Russian parliament approves bill to isolate country's internet

Russia plans to switch its internet off and on again to see how it copes

Kozlyuk also warned of Russian Federation isolating itself from the rest of the world with the proposed plan.

However, some observers told the British publication that they believe the move is another step toward duplicating China's Great Firewall - which restricts access of that country's internet users to content approved by the communist government - in Russian Federation.

The move would be part of an experiment to see whether its cyberdefenses could manage an attack from a foreign power, according to Russian outlet RBK.

Russian authorities and internet providers will conduct a test to make sure data passing between its citizens and organizations can stay inside the country rather than being routed internationally, ZDNet reports. ISPs in the region are now preparing to test a system that would re-route web traffic in Russian Federation to exchange points controlled by Russia's telecom agency, Roskomnazor, ZDNet says.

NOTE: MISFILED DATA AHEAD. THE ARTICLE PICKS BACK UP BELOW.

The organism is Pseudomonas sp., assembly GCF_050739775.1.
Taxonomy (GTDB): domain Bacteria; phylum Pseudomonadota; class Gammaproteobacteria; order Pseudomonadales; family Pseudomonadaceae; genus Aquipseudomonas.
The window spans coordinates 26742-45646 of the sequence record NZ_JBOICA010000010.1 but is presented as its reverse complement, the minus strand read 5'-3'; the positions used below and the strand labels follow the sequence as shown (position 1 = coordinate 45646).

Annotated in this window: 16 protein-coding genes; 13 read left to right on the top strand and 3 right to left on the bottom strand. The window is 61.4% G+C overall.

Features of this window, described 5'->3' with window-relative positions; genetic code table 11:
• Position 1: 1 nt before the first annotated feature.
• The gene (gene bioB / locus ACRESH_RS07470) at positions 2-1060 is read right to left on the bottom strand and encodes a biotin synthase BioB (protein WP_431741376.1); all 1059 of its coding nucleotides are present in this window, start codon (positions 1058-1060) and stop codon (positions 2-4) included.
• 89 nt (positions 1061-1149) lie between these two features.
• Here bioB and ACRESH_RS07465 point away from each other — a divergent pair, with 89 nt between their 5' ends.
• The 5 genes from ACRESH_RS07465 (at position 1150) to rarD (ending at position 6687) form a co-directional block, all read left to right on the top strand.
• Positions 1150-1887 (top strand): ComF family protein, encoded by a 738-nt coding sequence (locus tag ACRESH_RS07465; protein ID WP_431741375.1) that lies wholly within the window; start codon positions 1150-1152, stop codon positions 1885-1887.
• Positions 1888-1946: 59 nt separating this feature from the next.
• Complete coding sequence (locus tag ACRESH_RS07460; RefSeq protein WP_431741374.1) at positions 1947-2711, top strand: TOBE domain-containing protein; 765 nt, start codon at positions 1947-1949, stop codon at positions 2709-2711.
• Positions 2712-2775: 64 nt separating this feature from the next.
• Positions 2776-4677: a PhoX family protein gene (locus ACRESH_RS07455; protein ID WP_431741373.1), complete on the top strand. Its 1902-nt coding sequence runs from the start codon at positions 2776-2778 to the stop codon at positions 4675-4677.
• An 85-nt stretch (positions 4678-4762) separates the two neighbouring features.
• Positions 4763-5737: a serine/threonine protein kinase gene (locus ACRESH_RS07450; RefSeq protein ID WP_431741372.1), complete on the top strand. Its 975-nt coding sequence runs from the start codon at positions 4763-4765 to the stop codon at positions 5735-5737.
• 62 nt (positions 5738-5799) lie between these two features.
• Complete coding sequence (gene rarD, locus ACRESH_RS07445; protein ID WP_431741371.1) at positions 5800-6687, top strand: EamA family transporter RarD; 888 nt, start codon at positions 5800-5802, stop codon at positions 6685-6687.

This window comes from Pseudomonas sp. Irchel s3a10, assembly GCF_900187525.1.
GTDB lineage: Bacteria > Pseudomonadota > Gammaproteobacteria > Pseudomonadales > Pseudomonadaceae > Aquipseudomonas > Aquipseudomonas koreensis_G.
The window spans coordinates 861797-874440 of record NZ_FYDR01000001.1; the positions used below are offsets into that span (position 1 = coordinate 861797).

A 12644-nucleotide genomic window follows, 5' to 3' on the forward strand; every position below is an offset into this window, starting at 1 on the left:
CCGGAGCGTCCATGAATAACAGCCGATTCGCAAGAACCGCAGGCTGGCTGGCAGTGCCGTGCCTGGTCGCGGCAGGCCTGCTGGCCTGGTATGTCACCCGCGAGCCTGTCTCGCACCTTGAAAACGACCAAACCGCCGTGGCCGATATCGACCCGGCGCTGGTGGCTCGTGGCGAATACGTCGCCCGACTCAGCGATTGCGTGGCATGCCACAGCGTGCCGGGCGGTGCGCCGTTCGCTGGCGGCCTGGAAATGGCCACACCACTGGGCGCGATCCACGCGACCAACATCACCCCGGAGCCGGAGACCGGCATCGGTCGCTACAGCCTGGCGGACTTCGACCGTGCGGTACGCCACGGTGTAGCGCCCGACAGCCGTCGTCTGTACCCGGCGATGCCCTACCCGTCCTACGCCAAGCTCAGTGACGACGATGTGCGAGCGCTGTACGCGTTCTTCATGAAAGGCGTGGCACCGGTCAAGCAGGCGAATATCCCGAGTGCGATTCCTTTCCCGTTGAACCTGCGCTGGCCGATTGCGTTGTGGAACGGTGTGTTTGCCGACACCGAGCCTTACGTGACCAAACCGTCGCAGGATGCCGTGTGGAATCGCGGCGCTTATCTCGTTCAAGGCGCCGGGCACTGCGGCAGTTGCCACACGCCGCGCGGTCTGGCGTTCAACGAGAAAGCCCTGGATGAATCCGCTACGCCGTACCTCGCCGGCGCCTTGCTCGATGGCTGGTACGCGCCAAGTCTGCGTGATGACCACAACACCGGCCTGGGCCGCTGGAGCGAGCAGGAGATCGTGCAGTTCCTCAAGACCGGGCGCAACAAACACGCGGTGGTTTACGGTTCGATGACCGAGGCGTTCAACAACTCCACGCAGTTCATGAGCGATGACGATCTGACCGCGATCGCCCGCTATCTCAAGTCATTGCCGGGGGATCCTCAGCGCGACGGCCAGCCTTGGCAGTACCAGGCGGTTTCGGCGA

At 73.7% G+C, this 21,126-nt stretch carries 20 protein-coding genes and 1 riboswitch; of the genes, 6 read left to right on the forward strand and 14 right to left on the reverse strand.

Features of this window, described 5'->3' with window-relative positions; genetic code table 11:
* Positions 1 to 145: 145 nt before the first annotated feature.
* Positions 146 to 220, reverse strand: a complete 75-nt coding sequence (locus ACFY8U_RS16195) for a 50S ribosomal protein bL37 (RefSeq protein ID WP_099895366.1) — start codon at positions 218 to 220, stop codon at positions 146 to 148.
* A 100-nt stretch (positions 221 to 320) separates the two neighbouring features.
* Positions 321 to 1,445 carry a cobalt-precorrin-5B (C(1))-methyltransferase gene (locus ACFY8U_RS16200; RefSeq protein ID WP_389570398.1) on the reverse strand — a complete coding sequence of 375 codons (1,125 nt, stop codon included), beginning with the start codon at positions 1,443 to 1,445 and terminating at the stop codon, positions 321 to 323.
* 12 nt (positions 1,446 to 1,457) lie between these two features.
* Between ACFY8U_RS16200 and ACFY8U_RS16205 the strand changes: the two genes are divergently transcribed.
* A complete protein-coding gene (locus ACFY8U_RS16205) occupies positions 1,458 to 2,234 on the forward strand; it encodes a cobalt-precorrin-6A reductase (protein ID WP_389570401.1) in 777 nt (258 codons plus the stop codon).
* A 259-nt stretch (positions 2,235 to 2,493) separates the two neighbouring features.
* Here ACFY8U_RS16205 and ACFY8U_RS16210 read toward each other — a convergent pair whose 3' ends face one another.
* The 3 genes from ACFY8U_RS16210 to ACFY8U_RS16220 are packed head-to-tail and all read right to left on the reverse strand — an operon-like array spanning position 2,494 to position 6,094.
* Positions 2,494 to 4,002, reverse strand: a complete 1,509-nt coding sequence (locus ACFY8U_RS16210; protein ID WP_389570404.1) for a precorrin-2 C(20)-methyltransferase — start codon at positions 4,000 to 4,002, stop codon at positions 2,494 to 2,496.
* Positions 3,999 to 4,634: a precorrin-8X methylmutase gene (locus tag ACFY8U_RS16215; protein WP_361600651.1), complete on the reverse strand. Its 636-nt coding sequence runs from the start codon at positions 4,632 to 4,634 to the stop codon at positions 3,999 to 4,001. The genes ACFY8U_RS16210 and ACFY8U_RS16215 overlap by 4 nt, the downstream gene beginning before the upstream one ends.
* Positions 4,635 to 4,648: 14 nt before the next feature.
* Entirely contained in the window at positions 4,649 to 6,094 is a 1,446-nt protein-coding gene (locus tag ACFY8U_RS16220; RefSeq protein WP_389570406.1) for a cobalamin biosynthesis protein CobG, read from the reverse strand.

The government has agreed to provide funding towards these tests and goals, which are not now scheduled but are meant to take place before April 1.

The government wants this ability to ensure they can protect their Internet assets from foreign aggression and be able to route all traffic internally.

That includes targetting the U.S.'s critical infrastructure sectors and interfering in the US election. There has been talk of increased sanctions against Russian Federation by North Atlantic Treaty Organisation and the European Union, in retaliation for cyber attacks and other online intrusions Russian Federation is accused of carrying out.

Some opposition figures were sceptical about the plan to temporarily disconnect from the global internet.

Ostensibly the goal of the legislation is to protect the Russian internet from the United States, which has an offensive cybersecurity strategy and lists Russia as one of the major sources of hacking attacks.

The "creation of a "red button" that gives the state more ways of disconnecting the country from the global network", could further isolate Russians from the outside world, he said. And web traffic in Syria plunged to zero on a number of occasions over several years.



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